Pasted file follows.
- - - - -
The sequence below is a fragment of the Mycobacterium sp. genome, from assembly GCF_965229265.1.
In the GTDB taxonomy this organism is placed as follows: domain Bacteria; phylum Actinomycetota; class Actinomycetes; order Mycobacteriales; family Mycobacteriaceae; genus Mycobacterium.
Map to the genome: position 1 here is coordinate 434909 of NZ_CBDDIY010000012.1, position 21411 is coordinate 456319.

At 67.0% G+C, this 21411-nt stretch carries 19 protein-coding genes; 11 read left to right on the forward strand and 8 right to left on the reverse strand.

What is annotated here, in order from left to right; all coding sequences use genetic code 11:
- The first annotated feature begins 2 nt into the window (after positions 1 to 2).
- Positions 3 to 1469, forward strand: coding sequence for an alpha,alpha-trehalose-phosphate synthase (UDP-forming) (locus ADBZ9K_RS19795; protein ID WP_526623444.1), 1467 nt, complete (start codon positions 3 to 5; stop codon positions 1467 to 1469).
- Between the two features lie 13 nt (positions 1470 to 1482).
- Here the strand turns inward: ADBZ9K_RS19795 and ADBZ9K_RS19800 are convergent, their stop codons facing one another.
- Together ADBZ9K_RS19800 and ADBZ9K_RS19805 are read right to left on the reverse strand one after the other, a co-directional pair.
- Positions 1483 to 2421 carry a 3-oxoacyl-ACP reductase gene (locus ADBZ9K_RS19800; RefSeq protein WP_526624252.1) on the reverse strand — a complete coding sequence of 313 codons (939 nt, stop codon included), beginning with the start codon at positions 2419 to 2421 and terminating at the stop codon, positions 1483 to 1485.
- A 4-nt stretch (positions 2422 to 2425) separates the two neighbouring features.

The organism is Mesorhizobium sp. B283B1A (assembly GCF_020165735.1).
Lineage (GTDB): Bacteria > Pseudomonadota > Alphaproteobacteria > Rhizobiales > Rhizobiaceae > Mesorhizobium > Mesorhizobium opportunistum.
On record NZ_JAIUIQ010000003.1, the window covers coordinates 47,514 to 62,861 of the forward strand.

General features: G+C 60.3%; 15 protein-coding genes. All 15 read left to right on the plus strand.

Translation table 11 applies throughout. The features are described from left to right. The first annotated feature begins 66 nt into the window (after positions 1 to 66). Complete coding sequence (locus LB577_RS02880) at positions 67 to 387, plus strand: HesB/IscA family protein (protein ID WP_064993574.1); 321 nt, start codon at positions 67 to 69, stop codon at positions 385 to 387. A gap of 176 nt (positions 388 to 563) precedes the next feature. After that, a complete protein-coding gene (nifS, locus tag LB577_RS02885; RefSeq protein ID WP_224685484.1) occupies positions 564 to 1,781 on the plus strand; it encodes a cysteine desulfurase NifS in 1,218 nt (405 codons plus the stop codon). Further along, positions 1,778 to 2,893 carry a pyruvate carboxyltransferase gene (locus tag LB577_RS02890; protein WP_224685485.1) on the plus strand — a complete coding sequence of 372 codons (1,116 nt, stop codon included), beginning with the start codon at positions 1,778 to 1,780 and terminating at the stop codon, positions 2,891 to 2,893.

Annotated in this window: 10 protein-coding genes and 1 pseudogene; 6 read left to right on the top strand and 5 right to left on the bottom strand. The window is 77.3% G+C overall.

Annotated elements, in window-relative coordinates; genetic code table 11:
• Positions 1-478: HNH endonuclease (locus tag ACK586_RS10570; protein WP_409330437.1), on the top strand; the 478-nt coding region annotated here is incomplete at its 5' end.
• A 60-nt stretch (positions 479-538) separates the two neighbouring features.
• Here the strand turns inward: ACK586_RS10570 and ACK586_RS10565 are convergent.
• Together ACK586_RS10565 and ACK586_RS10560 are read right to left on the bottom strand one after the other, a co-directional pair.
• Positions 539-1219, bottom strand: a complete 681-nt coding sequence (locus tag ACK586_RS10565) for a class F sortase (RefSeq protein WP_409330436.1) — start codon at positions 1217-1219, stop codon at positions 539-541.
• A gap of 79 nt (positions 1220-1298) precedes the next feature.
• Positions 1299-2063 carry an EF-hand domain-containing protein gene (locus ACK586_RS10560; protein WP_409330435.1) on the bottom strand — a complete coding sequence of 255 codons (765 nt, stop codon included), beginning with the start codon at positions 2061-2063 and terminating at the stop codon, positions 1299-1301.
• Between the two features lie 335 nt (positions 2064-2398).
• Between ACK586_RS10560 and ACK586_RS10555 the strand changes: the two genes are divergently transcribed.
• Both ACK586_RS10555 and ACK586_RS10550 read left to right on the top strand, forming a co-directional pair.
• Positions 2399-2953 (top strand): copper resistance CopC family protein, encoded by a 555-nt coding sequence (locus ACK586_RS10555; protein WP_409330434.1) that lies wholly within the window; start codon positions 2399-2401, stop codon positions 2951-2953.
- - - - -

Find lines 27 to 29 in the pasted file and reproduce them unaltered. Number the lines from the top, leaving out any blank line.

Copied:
• Between the two features lie 335 nt (positions 2064-2398).
• Between ACK586_RS10560 and ACK586_RS10555 the strand changes: the two genes are divergently transcribed.
• Both ACK586_RS10555 and ACK586_RS10550 read left to right on the top strand, forming a co-directional pair.